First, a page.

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Building an IoT Doorbell Integration with Slack

Doorbell

Last year, NMC moved to a great new office space.  Our old space was a storefront on the first floor of a building that let us see anyone at the door who was coming for a meeting, delivery, or needed access for any other reason.  The new space is the entire second floor of a building and the door leading up to our office stays locked at the ground level.  So, the only way we can know if someone is downstairs and needs to get up to the office is for them to call.  We needed a better way, and fortunately we had the tech talent to figure it out!

NMC uses Slack as our internal communications tool.  We use it as a general chatroom, a breakout of rooms for different teams, and a 1:1 direct messaging system.  At any given moment during the workday, there are always multiple people looking at Slack.  So, we wanted to connect this virtual entry point to our company with our physical door.  If we could let people buzz in from either of our doors and a notification pop up in Slack to let them in, the problem would be solved and a major headache of inviting people to see our cool new space would be relieved.

We didn’t want to reinvent the wheel by custom building a bunch of hardware, so we decided to piggyback on existing (and cheap!) Amazon hardware, the Amazon IoT button, that we could program to bridge the divide.

Based on the same hardware as their Dash buttons, Amazon’s IoT Button is a small blank slate of sorts for getting into the Internet of Things.

The concept is fairly simple – one button, one function. The button, when pressed fires an event to activate an AWS Lambda function. Lambda functions are a type of AWS service that allow users to design and run single functions in one of a few different runtime environments without setting up an entire server infrastructure. In our case, that function triggers a Slack message via Slack’s Webhooks integration when someone’s at our door.

Setting Up

First off, in order to use the IoT Button, you’ll need an AWS account – I’d encourage any developer to explore AWS anyway, as it’s got a rich (if intimidating) series of tools to explore. And while AWS configuration has historically been somewhat difficult to understand and navigate due to its complexity, Amazon has made real strides in their UI and documentation recently that have helped to alleviate those issues.

This is especially true of the process for setting up an IoT Button – a full walkthrough is available here – it’s the same one I used to set up our own “IoT Doorbells”. The walkthrough also leverages a wizard that Amazon built specifically to handle IoT Button Configuration, and it does a great job handling the setup of the IAM Roles and Policies so that you hardly have to deal with those aspects of the process.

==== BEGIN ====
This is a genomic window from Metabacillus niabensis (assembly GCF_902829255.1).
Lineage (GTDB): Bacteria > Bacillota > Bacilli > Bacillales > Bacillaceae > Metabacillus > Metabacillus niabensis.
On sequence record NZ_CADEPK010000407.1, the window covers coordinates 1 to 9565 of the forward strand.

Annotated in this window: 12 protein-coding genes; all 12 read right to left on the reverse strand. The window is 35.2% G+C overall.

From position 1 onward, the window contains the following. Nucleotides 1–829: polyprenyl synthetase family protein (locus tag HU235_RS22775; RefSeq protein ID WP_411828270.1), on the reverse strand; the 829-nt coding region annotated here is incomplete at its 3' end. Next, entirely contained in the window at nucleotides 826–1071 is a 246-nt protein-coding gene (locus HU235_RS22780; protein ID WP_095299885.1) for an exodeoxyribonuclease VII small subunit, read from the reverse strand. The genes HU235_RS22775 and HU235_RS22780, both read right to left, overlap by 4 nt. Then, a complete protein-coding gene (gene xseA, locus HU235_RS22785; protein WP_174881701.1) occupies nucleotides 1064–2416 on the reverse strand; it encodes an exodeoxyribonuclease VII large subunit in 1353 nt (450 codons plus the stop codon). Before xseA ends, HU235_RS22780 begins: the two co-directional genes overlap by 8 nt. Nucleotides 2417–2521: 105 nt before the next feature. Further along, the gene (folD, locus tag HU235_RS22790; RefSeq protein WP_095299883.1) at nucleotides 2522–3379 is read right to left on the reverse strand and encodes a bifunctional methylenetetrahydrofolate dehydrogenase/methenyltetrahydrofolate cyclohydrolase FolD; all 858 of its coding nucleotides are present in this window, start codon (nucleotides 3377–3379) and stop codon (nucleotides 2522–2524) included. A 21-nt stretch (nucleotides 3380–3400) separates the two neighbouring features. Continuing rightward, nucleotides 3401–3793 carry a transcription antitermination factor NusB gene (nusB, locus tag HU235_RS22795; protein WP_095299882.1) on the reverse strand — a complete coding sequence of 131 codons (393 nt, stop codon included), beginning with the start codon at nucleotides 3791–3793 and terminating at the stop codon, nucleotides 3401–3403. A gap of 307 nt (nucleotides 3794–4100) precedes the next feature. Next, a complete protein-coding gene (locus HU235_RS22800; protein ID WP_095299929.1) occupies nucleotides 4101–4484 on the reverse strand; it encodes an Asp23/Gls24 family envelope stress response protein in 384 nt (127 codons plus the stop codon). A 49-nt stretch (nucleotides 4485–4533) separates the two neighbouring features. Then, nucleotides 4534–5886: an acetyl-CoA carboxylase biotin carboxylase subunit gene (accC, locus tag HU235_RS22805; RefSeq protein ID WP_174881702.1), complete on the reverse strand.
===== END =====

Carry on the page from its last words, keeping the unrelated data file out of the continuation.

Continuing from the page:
After confirming that the setup worked with the test function (which it did, with no hitches – twice in a row!), getting the button to do what we wanted was a cinch.

I replaced the example function with this one (courtesy of github user ‘jed’), and tweaked things to create a “Someone is a the door” message, complete with emojis. The options available for posting messages to Slack via JSON payload are pretty robust – check out Slack’s Message Builder and see what you can come up with!

Here’s our version of the IoT to Slack function:

'use strict'
 
const https = require('https')
const qs = require('querystring')

// Replace SLACK_WEBHOOK_ENDPOINT with your slack endpoint
const WEBHOOK_PATH = '/services/SLACK_WEBHOOK_ENDPOINT'
const EVENTS_BY_CLICKTYPE = {
    SINGLE : {emoji: ':bust_in_silhouette:', actor: 'Someone'},
    DOUBLE : {emoji: ':party-parrot:', actor: 'Party Parrot'},
    LONG : {emoji: ':nmc:', actor: 'Someone from NMC'}
}

exports.handler = function(data, context, cb) {
    // Select the message parameters based on the click type
    let event = EVENTS_BY_CLICKTYPE[data.clickType]
    if (!event) return cb()

    // Build our message JSON
    // These settings override the default settings for your webhook
    let payload = JSON.stringify({
        channel: '#general',
        username: 'Doorbell',
        text: `${event.emoji} ${event.actor} is at the front door!`,
        icon_emoji: ':door:'
    })

    let body = qs.stringify({payload})

    let options = {
        method: 'POST',
        host: 'hooks.slack.com',
        path: WEBHOOK_PATH,
        headers: {
            'Content-Type': 'application/x-www-form-urlencoded',
            'Content-Length': Buffer.byteLength(body)
        }
     }

    https.request(options)
        .on('error', cb)
        .on('response', res => {
            res.setEncoding('utf8')
            res.on('data', msg => {
                res.statusCode == 200 ? cb(null, msg) : cb(msg)
            })
        })
        .end(body)
}

And here’s what we ended up with:

 

Some Final Notes

The button has a lifetime of about 1000 clicks, which puts each click at $0.02 (when you figure the button is roughly $20). For potentially frequent actions, this is definitely a factor, but the convenience of setup weighs well against the cost, in my opinion.

There’s also good news on that front: The generation 2 button (slated for release in February) should have a lifetime of 2000 clicks, halving the cost-per-push. Combined with the cost-efficiency of Lambda, this is an impressively cheap ticket to board the IoT train.

This was easy to setup and got us exactly what we need.  Hopefully others find it useful and we’d love to hear about other cool Slack doorbells or uses of the IoT buttons in the comments!

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